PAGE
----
My forest’s secret teaches me that all paths lead to my own heart. My own heart houses and holds precious the truth of who I am and the strength of my own density is my gift and one I’m no longer hiding. 

I have unearthed this secret: I am the Love, the Light, the Way, and when I pursue these paths, others follow and find their own way, in their own heavily-wooded wanderings. We are all walking back home to ourselves, to the center of truth inside each of us and it’s not a secret that should be kept silent. It’s a secret I willingly declare and share.

Let me love you as I love me: with my whole soul.

Schooled

Sitting on the edge of my daughter’s raised bed, legs and heart hanging listlessly over the side, I watch her unpack and arrange her laptop, her Bluetooth speaker, and a small picture of us that will be her replacement of me for the up-until-now daily seeing and being with her face. Lost in my own thoughts I maintain a steady stream of encouraging babble, suggestions for low-maintenance succulents and whether any additional throw pillows might be needed, all as a coverup for my inability to confront in conversation what I do not understand or have control over in my own heart: That my actual heart is not coming home with me today. I am leaving her here amongst the just-purchased pillows, tiny succulents, color-coordinated organizing bins and shared bathroom. Here with strangers who will become friends, no way to get or give a hug, and innumerable opportunities to discover and access the truth of how truly remarkable she is. 

“Mom! That’s internal misogyny and you need to check yourself.” 

Her accusation brings my full attention back to a conversation I can’t repeat on a straight line. “I’m sorry. What did you just say?”

“You need to check yourself.”

“No, the part before that — the term you used. What was it you said?”

“Internal misogyny?” 

“Yes,” I hear the words linked together and something clicks together inside my head. “Tell me what that means,” even though the knowing at hearing the words has already informed me.

“It means you, yourself, are a misogynist. Against yourself. You were raised that way — think about it. Everything in the church has taught you that you weren’t as important or as worthy as a man. And you believe it, so you speak it, live it, repeat it.” 

Listening to her define and describe these words, and my experience to me, I hear the truthfulness, the shocking awareness of her rightness, and I weep. For me. For the numerous dots that are suddenly being connected, for the shame at being caught as the one minimizing, mistrusting, misbelieving myself.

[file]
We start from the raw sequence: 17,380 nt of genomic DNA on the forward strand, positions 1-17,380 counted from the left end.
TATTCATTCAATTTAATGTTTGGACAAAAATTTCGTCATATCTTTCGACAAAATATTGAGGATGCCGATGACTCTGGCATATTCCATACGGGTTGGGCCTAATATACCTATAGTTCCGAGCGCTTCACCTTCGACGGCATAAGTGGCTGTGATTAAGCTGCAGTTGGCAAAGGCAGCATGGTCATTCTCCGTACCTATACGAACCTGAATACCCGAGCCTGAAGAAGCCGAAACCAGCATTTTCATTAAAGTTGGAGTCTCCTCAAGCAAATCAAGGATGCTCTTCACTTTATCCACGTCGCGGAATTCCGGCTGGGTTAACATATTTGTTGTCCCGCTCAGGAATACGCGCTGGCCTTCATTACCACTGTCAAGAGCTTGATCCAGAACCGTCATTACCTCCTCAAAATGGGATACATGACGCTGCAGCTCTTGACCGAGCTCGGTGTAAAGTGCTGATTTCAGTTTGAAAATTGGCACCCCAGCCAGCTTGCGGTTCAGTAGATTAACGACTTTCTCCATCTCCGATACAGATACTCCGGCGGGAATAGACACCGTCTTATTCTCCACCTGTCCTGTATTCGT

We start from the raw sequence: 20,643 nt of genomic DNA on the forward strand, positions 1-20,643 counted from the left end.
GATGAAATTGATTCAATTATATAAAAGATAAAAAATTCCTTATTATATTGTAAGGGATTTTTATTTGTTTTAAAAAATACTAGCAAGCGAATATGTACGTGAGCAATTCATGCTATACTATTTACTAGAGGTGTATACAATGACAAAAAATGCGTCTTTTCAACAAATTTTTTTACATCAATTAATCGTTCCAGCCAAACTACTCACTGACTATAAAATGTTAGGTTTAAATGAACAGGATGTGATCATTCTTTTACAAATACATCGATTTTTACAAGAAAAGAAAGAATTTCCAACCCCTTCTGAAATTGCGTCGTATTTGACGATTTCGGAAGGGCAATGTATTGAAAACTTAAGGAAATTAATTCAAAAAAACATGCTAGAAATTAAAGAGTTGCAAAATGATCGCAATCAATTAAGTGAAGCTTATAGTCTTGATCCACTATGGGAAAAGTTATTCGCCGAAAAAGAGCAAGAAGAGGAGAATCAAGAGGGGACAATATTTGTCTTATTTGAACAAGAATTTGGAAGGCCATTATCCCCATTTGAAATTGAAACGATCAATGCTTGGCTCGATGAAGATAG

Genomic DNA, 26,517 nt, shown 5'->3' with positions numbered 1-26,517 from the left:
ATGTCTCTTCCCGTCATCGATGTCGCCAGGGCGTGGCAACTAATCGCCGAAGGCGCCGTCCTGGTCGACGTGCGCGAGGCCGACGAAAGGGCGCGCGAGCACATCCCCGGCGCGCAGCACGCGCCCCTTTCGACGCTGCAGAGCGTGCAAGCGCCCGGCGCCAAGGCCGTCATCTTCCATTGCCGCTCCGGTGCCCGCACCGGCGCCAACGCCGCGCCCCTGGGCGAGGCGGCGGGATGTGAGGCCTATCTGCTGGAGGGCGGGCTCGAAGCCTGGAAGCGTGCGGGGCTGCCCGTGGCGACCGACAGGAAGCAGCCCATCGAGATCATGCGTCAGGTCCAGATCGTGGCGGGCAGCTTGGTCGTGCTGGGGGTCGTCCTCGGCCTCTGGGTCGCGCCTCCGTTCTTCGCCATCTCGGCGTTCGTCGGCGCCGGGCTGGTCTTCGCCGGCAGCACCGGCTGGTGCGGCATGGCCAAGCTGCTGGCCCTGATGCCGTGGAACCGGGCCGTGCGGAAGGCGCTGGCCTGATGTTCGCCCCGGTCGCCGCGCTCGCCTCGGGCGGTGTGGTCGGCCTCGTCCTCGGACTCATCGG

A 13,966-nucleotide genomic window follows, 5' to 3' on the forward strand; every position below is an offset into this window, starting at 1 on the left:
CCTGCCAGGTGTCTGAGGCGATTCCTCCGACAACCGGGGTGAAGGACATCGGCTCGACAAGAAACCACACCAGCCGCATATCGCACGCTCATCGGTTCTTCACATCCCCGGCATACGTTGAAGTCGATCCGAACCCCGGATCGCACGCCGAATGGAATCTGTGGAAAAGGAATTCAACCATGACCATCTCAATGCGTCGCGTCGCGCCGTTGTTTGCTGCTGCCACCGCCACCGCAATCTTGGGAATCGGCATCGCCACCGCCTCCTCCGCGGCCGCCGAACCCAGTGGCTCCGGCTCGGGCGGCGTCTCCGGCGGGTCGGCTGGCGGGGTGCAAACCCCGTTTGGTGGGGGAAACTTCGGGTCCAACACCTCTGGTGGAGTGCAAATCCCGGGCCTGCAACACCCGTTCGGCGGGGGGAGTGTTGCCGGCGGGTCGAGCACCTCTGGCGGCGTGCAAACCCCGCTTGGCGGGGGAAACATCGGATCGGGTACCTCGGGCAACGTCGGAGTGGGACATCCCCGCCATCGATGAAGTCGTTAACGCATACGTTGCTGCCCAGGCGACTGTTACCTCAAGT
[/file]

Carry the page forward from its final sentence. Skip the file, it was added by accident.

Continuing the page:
Quietly I thank her for showing me myself and my opportunity to unlearn what I have been conditioned to be and wipe away my tears for the moment.

We finish the unpacking, the organizing, the putting away of what’s obvious and right in front of us and walk our way back across the cold-tiled floors of her now common area, through the carpeted co-ed hallways smelling of cardboard and congestion, down the completely packed and awkwardly silent elevators, spilling ourselves into the lobby on the need-an-ID side of the security desk. Here we have our final hug in this public space.

Walking away from my Heart I feel the strings begin to loosen, and I weep openly for the loss of perceived control, for the seeing of the strings that have been in my hands all along and with gratitude that at 18 my Heart outside of my actual body knows more than this 43 year-old still beating body with more strings yet to clip. 

Let Go

The pain screams louder than my tight-faced silence. I can’t catch my breath. Forget sneezing; I cry just at the thought. I find relief only in a hot bath; the water holds my body afloat and without any pressure from any direction my body is free, floating and pain-free. I love my time in the tub: napping, dreaming, singing, smiling, pondering. 

Ready to remove myself from bliss (the water temperature had become tepid so obviously time to move out and on to warmth somewhere else), I pushed gently with my outstretched toes against the end of the tub to propel my entire body into an upright position. Well-before I could be upright I first had to come back into bodily contact with the tub wall. The pressure/weight generated by my tiny toes was enough to create full back contact instantly. And in that instant my back screamed from the agonizing pain and I cried out in response: I am so sorry you’re hurting! What do you need from me? What do you need me to know? How can I help you? Talk to me, please.

And Pain whimpered, “Just let go.” 

Anxious to appease I begged for more information, Let go of what? I’ll do it; I’ll let go of whatever you want, just tell me what it is.